The Man in Green
he were looking for somebody; an expression of inquiry.
Suddenly that expression of inquiry vanished, none could tell why, and was replaced by an expression of contentment. Amid the rapt attention of the mob of idlers, the magnificent green gentleman deflected himself from his direct course down the centre of the road and walked to one side of it. He came to a halt opposite to a large poster of Colman's Mustard erected on a wooden hoarding. His spectators almost held their breath.
He took from a small pocket in his uniform a little penknife; with this he made a slash at the stretched paper. Completing the rest of the operation with his fingers, he tore off a strip or rag of paper, yellow in colour and wholly irregular in outline. Then for the first time the great being addressed his adoring onlookers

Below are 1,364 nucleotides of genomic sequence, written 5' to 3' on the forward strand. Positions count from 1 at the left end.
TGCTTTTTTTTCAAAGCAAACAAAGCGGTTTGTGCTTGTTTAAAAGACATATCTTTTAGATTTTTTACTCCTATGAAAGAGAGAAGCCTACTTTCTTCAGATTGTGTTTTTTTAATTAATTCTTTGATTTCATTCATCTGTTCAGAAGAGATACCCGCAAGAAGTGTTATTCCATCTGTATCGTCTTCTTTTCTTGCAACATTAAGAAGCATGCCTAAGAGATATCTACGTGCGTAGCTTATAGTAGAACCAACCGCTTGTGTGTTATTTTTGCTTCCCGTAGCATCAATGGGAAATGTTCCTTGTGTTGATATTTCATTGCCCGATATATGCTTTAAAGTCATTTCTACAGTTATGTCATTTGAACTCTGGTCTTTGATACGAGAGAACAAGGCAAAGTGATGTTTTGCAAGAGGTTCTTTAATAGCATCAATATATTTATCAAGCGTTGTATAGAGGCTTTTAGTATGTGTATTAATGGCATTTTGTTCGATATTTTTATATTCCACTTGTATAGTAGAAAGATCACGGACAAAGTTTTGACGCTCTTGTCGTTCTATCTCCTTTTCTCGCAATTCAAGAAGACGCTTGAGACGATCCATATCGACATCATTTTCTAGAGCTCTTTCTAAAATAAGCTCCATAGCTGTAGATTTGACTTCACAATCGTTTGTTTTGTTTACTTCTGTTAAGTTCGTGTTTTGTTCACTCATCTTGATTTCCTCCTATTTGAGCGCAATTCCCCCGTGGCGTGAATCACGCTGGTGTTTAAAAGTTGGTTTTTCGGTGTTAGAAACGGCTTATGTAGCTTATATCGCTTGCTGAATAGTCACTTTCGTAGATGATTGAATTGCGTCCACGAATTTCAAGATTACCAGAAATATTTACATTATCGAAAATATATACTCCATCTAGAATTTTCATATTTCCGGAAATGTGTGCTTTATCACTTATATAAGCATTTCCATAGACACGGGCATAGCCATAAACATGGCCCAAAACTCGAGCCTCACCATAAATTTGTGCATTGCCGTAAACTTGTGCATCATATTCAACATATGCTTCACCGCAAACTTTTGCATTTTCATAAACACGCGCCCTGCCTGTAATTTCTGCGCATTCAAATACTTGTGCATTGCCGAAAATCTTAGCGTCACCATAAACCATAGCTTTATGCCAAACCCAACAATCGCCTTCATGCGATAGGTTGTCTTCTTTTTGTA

"Can any one," he said, with a pleasing foreign accent, "lend me a pin?"
Mr. Lambert, who happened to be nearest, and who carried innumerable pins for the purpose of attaching innumerable buttonholes, lent him one, which was received with extravagant but dignified bows, and hyperboles of thanks.
The gentleman in green, then, with every appearance of being gratified, and even puffed up,